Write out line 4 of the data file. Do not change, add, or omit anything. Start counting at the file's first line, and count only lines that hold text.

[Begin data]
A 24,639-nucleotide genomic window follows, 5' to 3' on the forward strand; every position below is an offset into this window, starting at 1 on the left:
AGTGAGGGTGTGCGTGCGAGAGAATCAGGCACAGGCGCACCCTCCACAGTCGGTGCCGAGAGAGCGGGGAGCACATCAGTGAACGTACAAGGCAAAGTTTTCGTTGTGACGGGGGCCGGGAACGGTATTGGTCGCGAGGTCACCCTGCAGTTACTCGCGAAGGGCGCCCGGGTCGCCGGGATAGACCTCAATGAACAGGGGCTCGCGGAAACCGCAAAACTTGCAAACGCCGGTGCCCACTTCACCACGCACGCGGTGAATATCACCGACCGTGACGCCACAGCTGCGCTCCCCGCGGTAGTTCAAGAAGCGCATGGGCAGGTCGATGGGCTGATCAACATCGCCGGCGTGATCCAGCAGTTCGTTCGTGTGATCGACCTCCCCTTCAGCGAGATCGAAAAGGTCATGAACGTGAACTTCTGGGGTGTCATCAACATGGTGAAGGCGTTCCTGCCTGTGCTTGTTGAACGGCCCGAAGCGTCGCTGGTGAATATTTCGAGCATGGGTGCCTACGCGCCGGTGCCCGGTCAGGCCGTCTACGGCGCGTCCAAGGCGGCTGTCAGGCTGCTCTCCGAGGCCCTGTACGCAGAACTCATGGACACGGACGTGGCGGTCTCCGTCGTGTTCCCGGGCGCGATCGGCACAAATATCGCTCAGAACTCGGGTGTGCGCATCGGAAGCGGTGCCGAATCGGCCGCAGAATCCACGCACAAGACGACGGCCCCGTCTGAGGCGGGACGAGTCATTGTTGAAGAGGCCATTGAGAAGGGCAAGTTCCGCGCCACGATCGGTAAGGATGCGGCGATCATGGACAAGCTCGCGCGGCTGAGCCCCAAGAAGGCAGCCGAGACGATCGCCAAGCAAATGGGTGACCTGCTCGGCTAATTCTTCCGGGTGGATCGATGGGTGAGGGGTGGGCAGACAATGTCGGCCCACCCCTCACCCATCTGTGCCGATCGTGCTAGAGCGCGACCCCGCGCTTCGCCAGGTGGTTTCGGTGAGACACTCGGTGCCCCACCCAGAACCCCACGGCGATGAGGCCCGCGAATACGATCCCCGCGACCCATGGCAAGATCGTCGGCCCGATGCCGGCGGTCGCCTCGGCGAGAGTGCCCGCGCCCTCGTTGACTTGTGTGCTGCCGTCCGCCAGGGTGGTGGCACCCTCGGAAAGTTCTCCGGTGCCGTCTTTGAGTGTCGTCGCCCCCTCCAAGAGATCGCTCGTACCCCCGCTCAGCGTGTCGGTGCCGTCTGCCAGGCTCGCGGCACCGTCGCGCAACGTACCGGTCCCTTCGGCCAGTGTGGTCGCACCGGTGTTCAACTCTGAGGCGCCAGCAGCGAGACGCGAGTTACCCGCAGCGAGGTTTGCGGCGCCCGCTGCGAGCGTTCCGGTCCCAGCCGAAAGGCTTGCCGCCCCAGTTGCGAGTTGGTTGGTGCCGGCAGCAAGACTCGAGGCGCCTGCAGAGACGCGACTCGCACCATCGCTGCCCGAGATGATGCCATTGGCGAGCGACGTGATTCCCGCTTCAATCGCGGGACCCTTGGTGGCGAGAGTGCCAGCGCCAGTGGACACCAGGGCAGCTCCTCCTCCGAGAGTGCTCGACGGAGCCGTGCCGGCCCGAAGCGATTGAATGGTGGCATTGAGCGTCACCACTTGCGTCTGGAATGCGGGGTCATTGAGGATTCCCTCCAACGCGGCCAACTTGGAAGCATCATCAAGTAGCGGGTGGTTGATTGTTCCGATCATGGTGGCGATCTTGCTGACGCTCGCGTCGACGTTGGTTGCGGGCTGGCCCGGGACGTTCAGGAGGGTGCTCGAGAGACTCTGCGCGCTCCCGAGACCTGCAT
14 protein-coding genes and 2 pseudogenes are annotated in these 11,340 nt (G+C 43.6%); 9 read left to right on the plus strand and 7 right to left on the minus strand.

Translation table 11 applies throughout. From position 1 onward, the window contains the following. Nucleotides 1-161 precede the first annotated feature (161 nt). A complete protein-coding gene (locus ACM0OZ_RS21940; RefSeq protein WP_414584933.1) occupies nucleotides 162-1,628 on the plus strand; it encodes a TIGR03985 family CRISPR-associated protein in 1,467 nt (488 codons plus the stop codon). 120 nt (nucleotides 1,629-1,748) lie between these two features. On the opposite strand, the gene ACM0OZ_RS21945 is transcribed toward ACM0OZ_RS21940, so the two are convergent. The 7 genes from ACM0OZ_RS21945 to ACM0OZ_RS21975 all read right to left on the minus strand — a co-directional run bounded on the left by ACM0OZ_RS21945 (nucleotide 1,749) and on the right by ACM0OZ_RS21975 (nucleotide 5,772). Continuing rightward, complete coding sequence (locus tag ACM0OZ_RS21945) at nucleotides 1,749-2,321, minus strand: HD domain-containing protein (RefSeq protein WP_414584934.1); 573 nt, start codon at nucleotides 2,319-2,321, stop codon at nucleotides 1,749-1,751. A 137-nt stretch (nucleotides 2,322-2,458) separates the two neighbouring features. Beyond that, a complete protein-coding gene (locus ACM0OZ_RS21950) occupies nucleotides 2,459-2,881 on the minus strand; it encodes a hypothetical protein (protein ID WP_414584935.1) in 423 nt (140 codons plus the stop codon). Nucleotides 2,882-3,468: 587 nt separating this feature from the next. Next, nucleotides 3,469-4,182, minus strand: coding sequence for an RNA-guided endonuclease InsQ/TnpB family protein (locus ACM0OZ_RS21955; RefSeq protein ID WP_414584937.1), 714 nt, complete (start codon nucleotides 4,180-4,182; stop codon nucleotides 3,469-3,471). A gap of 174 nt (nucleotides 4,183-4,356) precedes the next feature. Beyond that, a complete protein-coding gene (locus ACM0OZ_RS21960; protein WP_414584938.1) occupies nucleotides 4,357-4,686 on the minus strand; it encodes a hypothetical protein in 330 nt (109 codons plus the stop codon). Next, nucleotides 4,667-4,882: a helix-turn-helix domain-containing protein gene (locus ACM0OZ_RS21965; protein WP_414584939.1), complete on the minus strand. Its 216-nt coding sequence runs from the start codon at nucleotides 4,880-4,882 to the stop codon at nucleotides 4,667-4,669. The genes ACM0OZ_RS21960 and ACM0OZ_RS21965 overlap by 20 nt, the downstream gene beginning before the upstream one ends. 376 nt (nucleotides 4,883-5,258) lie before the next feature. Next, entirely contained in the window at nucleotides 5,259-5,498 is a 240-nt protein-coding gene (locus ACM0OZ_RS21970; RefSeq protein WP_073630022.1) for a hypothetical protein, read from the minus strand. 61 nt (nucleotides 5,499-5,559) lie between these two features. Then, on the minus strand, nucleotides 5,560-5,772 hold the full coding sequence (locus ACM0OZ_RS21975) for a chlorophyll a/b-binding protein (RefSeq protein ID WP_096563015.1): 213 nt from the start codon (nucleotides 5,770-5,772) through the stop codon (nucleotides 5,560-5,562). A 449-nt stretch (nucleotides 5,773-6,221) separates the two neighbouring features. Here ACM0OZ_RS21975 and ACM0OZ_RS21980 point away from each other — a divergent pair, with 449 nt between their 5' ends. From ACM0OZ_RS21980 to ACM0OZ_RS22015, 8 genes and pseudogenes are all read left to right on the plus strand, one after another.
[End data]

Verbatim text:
Translation table 11 applies throughout. From position 1 onward, the window contains the following. Nucleotides 1-161 precede the first annotated feature (161 nt). A complete protein-coding gene (locus ACM0OZ_RS21940; RefSeq protein WP_414584933.1) occupies nucleotides 162-1,628 on the plus strand; it encodes a TIGR03985 family CRISPR-associated protein in 1,467 nt (488 codons plus the stop codon). 120 nt (nucleotides 1,629-1,748) lie between these two features. On the opposite strand, the gene ACM0OZ_RS21945 is transcribed toward ACM0OZ_RS21940, so the two are convergent. The 7 genes from ACM0OZ_RS21945 to ACM0OZ_RS21975 all read right to left on the minus strand — a co-directional run bounded on the left by ACM0OZ_RS21945 (nucleotide 1,749) and on the right by ACM0OZ_RS21975 (nucleotide 5,772). Continuing rightward, complete coding sequence (locus tag ACM0OZ_RS21945) at nucleotides 1,749-2,321, minus strand: HD domain-containing protein (RefSeq protein WP_414584934.1); 573 nt, start codon at nucleotides 2,319-2,321, stop codon at nucleotides 1,749-1,751. A 137-nt stretch (nucleotides 2,322-2,458) separates the two neighbouring features. Beyond that, a complete protein-coding gene (locus ACM0OZ_RS21950) occupies nucleotides 2,459-2,881 on the minus strand; it encodes a hypothetical protein (protein ID WP_414584935.1) in 423 nt (140 codons plus the stop codon). Nucleotides 2,882-3,468: 587 nt separating this feature from the next. Next, nucleotides 3,469-4,182, minus strand: coding sequence for an RNA-guided endonuclease InsQ/TnpB family protein (locus ACM0OZ_RS21955; RefSeq protein ID WP_414584937.1), 714 nt, complete (start codon nucleotides 4,180-4,182; stop codon nucleotides 3,469-3,471). A gap of 174 nt (nucleotides 4,183-4,356) precedes the next feature. Beyond that, a complete protein-coding gene (locus ACM0OZ_RS21960; protein WP_414584938.1) occupies nucleotides 4,357-4,686 on the minus strand; it encodes a hypothetical protein in 330 nt (109 codons plus the stop codon). Next, nucleotides 4,667-4,882: a helix-turn-helix domain-containing protein gene (locus ACM0OZ_RS21965; protein WP_414584939.1), complete on the minus strand. Its 216-nt coding sequence runs from the start codon at nucleotides 4,880-4,882 to the stop codon at nucleotides 4,667-4,669. The genes ACM0OZ_RS21960 and ACM0OZ_RS21965 overlap by 20 nt, the downstream gene beginning before the upstream one ends. 376 nt (nucleotides 4,883-5,258) lie before the next feature. Next, entirely contained in the window at nucleotides 5,259-5,498 is a 240-nt protein-coding gene (locus ACM0OZ_RS21970; RefSeq protein WP_073630022.1) for a hypothetical protein, read from the minus strand. 61 nt (nucleotides 5,499-5,559) lie between these two features. Then, on the minus strand, nucleotides 5,560-5,772 hold the full coding sequence (locus ACM0OZ_RS21975) for a chlorophyll a/b-binding protein (RefSeq protein ID WP_096563015.1): 213 nt from the start codon (nucleotides 5,770-5,772) through the stop codon (nucleotides 5,560-5,562). A 449-nt stretch (nucleotides 5,773-6,221) separates the two neighbouring features. Here ACM0OZ_RS21975 and ACM0OZ_RS21980 point away from each other — a divergent pair, with 449 nt between their 5' ends. From ACM0OZ_RS21980 to ACM0OZ_RS22015, 8 genes and pseudogenes are all read left to right on the plus strand, one after another.